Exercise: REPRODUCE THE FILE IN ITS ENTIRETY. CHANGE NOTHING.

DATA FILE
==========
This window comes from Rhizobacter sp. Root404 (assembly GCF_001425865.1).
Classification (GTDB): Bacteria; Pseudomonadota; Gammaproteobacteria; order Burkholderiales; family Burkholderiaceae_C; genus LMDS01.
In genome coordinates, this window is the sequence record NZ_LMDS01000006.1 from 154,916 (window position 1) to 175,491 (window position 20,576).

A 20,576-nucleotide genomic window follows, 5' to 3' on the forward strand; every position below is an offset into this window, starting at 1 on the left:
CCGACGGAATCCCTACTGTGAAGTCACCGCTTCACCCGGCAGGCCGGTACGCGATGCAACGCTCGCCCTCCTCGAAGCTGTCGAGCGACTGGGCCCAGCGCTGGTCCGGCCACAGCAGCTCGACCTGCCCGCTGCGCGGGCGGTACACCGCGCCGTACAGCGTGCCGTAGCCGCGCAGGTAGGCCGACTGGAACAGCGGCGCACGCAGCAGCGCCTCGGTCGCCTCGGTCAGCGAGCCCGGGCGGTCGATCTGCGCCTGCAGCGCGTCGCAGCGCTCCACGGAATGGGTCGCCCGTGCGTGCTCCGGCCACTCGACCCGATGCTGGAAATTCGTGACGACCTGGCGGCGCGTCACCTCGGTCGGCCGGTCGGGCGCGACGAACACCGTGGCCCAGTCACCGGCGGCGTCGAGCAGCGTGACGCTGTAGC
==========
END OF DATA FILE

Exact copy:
This window comes from Rhizobacter sp. Root404 (assembly GCF_001425865.1).
Classification (GTDB): Bacteria; Pseudomonadota; Gammaproteobacteria; order Burkholderiales; family Burkholderiaceae_C; genus LMDS01.
In genome coordinates, this window is the sequence record NZ_LMDS01000006.1 from 154,916 (window position 1) to 175,491 (window position 20,576).

A 20,576-nucleotide genomic window follows, 5' to 3' on the forward strand; every position below is an offset into this window, starting at 1 on the left:
CCGACGGAATCCCTACTGTGAAGTCACCGCTTCACCCGGCAGGCCGGTACGCGATGCAACGCTCGCCCTCCTCGAAGCTGTCGAGCGACTGGGCCCAGCGCTGGTCCGGCCACAGCAGCTCGACCTGCCCGCTGCGCGGGCGGTACACCGCGCCGTACAGCGTGCCGTAGCCGCGCAGGTAGGCCGACTGGAACAGCGGCGCACGCAGCAGCGCCTCGGTCGCCTCGGTCAGCGAGCCCGGGCGGTCGATCTGCGCCTGCAGCGCGTCGCAGCGCTCCACGGAATGGGTCGCCCGTGCGTGCTCCGGCCACTCGACCCGATGCTGGAAATTCGTGACGACCTGGCGGCGCGTCACCTCGGTCGGCCGGTCGGGCGCGACGAACACCGTGGCCCAGTCACCGGCGGCGTCGAGCAGCGTGACGCTGTAGC